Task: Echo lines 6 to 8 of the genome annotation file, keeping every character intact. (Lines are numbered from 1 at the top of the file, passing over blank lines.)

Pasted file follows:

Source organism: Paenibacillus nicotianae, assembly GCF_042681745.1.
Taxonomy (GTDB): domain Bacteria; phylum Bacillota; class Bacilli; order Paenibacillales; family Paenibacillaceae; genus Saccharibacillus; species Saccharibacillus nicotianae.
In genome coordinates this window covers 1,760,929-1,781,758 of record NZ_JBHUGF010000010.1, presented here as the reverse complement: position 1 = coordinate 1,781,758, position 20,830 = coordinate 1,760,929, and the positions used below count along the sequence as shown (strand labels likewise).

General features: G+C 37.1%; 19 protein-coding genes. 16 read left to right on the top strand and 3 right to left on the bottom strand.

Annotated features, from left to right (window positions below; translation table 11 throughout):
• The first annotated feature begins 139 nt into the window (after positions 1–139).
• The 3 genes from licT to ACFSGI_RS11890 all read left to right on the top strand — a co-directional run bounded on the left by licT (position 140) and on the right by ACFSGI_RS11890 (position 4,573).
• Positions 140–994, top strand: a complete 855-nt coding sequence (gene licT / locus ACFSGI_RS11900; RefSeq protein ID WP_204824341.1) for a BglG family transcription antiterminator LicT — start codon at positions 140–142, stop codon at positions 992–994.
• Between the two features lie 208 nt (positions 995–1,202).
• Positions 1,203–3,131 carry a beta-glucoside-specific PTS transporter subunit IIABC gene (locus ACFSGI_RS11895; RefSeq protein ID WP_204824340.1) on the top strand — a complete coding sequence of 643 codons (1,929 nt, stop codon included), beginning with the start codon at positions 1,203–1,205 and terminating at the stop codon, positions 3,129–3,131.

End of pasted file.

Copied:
• The first annotated feature begins 139 nt into the window (after positions 1–139).
• The 3 genes from licT to ACFSGI_RS11890 all read left to right on the top strand — a co-directional run bounded on the left by licT (position 140) and on the right by ACFSGI_RS11890 (position 4,573).
• Positions 140–994, top strand: a complete 855-nt coding sequence (gene licT / locus ACFSGI_RS11900; RefSeq protein ID WP_204824341.1) for a BglG family transcription antiterminator LicT — start codon at positions 140–142, stop codon at positions 992–994.